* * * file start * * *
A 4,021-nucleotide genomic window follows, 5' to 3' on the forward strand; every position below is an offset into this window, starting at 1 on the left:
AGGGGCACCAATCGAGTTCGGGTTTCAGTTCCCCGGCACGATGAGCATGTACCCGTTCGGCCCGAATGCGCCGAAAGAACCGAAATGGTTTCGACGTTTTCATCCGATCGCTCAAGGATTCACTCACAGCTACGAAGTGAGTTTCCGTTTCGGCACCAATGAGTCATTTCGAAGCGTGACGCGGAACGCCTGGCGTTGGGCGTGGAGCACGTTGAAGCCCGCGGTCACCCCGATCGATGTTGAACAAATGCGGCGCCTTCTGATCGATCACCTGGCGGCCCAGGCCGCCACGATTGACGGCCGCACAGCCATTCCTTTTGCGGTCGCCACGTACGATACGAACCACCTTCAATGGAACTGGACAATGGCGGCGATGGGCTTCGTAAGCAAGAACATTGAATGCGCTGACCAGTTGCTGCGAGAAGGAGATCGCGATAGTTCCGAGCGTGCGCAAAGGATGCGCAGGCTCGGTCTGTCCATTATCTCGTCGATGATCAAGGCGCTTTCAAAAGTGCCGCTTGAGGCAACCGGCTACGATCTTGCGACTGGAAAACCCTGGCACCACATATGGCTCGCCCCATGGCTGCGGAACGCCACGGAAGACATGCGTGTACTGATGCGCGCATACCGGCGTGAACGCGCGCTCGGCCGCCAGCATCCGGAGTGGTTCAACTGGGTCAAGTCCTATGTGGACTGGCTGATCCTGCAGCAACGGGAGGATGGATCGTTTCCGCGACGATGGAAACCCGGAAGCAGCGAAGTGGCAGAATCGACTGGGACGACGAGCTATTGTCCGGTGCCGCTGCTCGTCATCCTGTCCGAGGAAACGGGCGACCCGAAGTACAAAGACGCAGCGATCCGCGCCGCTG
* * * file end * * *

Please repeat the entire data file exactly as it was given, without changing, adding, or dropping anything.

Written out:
A 4,021-nucleotide genomic window follows, 5' to 3' on the forward strand; every position below is an offset into this window, starting at 1 on the left:
AGGGGCACCAATCGAGTTCGGGTTTCAGTTCCCCGGCACGATGAGCATGTACCCGTTCGGCCCGAATGCGCCGAAAGAACCGAAATGGTTTCGACGTTTTCATCCGATCGCTCAAGGATTCACTCACAGCTACGAAGTGAGTTTCCGTTTCGGCACCAATGAGTCATTTCGAAGCGTGACGCGGAACGCCTGGCGTTGGGCGTGGAGCACGTTGAAGCCCGCGGTCACCCCGATCGATGTTGAACAAATGCGGCGCCTTCTGATCGATCACCTGGCGGCCCAGGCCGCCACGATTGACGGCCGCACAGCCATTCCTTTTGCGGTCGCCACGTACGATACGAACCACCTTCAATGGAACTGGACAATGGCGGCGATGGGCTTCGTAAGCAAGAACATTGAATGCGCTGACCAGTTGCTGCGAGAAGGAGATCGCGATAGTTCCGAGCGTGCGCAAAGGATGCGCAGGCTCGGTCTGTCCATTATCTCGTCGATGATCAAGGCGCTTTCAAAAGTGCCGCTTGAGGCAACCGGCTACGATCTTGCGACTGGAAAACCCTGGCACCACATATGGCTCGCCCCATGGCTGCGGAACGCCACGGAAGACATGCGTGTACTGATGCGCGCATACCGGCGTGAACGCGCGCTCGGCCGCCAGCATCCGGAGTGGTTCAACTGGGTCAAGTCCTATGTGGACTGGCTGATCCTGCAGCAACGGGAGGATGGATCGTTTCCGCGACGATGGAAACCCGGAAGCAGCGAAGTGGCAGAATCGACTGGGACGACGAGCTATTGTCCGGTGCCGCTGCTCGTCATCCTGTCCGAGGAAACGGGCGACCCGAAGTACAAAGACGCAGCGATCCGCGCCGCTG